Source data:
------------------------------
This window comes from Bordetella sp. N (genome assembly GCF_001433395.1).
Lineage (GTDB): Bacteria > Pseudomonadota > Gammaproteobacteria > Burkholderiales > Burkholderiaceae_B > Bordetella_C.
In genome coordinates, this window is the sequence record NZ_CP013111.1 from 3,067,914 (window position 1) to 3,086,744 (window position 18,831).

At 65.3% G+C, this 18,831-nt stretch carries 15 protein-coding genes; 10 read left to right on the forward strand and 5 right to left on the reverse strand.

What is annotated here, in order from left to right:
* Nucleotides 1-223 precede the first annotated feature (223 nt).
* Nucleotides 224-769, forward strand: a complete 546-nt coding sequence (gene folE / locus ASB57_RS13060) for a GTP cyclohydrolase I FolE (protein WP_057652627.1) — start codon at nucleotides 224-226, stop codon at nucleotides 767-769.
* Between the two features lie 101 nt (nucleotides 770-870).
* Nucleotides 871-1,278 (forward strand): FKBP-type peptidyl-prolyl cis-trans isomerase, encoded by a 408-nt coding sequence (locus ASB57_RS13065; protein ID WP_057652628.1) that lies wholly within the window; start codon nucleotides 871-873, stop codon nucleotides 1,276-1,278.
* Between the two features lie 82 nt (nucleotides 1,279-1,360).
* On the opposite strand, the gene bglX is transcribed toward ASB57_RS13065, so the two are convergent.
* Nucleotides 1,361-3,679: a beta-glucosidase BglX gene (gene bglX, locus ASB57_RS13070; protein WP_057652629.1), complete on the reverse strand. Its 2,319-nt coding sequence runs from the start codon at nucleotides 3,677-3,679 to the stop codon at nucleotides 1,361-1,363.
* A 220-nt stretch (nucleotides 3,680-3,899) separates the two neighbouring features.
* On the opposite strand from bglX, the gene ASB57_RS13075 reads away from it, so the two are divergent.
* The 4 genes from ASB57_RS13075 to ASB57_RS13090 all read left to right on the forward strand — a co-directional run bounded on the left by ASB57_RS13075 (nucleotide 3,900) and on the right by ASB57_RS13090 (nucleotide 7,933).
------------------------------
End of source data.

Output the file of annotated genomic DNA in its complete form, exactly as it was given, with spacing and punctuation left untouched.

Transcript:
This window comes from Bordetella sp. N (genome assembly GCF_001433395.1).
Lineage (GTDB): Bacteria > Pseudomonadota > Gammaproteobacteria > Burkholderiales > Burkholderiaceae_B > Bordetella_C.
In genome coordinates, this window is the sequence record NZ_CP013111.1 from 3,067,914 (window position 1) to 3,086,744 (window position 18,831).

At 65.3% G+C, this 18,831-nt stretch carries 15 protein-coding genes; 10 read left to right on the forward strand and 5 right to left on the reverse strand.

What is annotated here, in order from left to right:
* Nucleotides 1-223 precede the first annotated feature (223 nt).
* Nucleotides 224-769, forward strand: a complete 546-nt coding sequence (gene folE / locus ASB57_RS13060) for a GTP cyclohydrolase I FolE (protein WP_057652627.1) — start codon at nucleotides 224-226, stop codon at nucleotides 767-769.
* Between the two features lie 101 nt (nucleotides 770-870).
* Nucleotides 871-1,278 (forward strand): FKBP-type peptidyl-prolyl cis-trans isomerase, encoded by a 408-nt coding sequence (locus ASB57_RS13065; protein ID WP_057652628.1) that lies wholly within the window; start codon nucleotides 871-873, stop codon nucleotides 1,276-1,278.
* Between the two features lie 82 nt (nucleotides 1,279-1,360).
* On the opposite strand, the gene bglX is transcribed toward ASB57_RS13065, so the two are convergent.
* Nucleotides 1,361-3,679: a beta-glucosidase BglX gene (gene bglX, locus ASB57_RS13070; protein WP_057652629.1), complete on the reverse strand. Its 2,319-nt coding sequence runs from the start codon at nucleotides 3,677-3,679 to the stop codon at nucleotides 1,361-1,363.
* A 220-nt stretch (nucleotides 3,680-3,899) separates the two neighbouring features.
* On the opposite strand from bglX, the gene ASB57_RS13075 reads away from it, so the two are divergent.
* The 4 genes from ASB57_RS13075 to ASB57_RS13090 all read left to right on the forward strand — a co-directional run bounded on the left by ASB57_RS13075 (nucleotide 3,900) and on the right by ASB57_RS13090 (nucleotide 7,933).